From time immemorial confessions have been extracted from prisoners under interrogation. The High Court felt compelled in two cases, Williams v. The Queen (1986) 160 CLR 171 and McKinney v. The Queen (1991) 171 CLR 468, to limit police questioning and require judges to warn juries of the dangers of convicting on the basis of a confession alone. State and federal laws were then passed specifically to authorise police interrogations, subject to video-taping. But studies have since shown that video-taping is no guarantee against the planting of evidence and concoction of false confessions.
Through other means the Australian Federal Police and other federal agencies have been known to abuse human rights: phone-tapping, bugging, computer hacking, tracking and optical devices to monitor and gather information. In October 1997 The (Melbourne) Age newspaper revealed that the Victorian Police Special Branch of the ‘Liberal’ Government of Jeff Kennett had illegally monitored and maintained files on political activists and organisations, and infiltrated political and community groups. The previous Cain Labor Government claimed to have disbanded the Special Branch in 1983, but simply replaced it with the Operation Intelligence Unit. Since renamed the Security Intelligence Group, it continued to carry out political surveillance, including of Islamic associations, radical parties, refugee action groups and animal liberation organisations.
Over the past twenty years at least, a veritable fever of penal ‘reform’ gripped the State governments, usually in the heat of election ‘auctions’ designed to demonstrate that the purveyors of the policies were definitely not ‘soft’ on crime. ‘Labor’ governments were particularly sensitive to being tagged with that label and moved dramatically away from more progressive policies which had previously characterised their approach to criminal justice.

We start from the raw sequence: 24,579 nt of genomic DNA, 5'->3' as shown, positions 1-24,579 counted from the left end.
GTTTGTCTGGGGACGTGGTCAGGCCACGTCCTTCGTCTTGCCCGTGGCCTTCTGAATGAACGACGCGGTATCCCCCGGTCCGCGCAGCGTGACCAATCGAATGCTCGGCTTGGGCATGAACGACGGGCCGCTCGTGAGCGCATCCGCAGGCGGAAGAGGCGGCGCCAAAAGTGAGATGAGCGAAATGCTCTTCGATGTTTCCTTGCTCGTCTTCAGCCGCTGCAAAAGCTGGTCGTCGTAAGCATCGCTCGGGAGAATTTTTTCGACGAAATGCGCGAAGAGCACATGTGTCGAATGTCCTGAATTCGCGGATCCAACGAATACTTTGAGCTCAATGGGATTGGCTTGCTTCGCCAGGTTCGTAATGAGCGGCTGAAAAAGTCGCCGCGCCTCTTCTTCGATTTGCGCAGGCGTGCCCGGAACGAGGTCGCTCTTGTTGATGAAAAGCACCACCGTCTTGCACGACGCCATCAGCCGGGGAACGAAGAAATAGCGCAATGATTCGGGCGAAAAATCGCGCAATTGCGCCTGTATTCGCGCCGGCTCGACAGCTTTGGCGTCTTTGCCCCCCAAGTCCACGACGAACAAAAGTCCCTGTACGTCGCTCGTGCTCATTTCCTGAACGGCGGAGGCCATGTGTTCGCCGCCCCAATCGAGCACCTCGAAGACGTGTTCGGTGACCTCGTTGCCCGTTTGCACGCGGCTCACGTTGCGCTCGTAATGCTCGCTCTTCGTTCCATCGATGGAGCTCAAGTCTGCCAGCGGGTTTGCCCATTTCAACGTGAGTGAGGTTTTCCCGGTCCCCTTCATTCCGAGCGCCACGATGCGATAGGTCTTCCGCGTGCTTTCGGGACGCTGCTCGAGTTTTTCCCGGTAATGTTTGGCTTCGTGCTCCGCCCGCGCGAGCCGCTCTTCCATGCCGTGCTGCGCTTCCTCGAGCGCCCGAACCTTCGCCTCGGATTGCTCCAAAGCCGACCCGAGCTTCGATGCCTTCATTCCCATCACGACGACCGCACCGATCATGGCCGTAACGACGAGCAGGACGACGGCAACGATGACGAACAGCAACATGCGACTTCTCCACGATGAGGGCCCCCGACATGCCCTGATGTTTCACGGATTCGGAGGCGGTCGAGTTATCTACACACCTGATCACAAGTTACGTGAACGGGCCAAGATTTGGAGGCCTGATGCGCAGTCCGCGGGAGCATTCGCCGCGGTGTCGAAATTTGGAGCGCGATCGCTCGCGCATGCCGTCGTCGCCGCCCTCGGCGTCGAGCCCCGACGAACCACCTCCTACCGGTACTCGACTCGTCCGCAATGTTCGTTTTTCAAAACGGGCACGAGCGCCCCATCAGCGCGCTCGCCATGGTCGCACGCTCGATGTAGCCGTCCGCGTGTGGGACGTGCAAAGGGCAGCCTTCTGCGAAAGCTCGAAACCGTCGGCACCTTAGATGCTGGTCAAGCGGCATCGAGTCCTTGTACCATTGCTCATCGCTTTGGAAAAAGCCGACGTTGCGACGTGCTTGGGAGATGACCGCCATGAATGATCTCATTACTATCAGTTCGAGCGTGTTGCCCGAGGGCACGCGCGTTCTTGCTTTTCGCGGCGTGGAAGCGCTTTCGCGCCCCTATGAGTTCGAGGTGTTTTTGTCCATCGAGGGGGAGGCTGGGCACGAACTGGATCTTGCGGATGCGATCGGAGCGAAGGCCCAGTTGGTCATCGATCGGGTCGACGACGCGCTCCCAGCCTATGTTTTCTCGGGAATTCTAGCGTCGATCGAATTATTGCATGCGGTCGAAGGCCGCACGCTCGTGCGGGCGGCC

Under attack from the Opposition or radio shock-jocks, ministers may feel there is no option but ‘to talk tough’, reassuring themselves that unless they make compromises to ‘penal populism’, they will lose power and, with it, the chance to make beneficial changes to the system.
The beginning of this era of ‘penal populism’ in Australia appears to have been the 1988 New South Wales election which was marked by a ‘bidding war’ on the introduction of tough new penalties. The result was the so-called ‘truth in sentencing’ legislation which dramatically inflated the prison population. From this point, and with the media pouring high octane fuel on politically malleable fears, a cycle of increasingly punitive policing and punishment took hold. By the 1990s the promise of tougher sanctions to protect people from crime had become an obligatory element in every suite of policies presented to the voters at state elections. ‘Law-and-order’ has risen inexorably from being judged a relatively low-order problem to one of the top three or four needing political attention.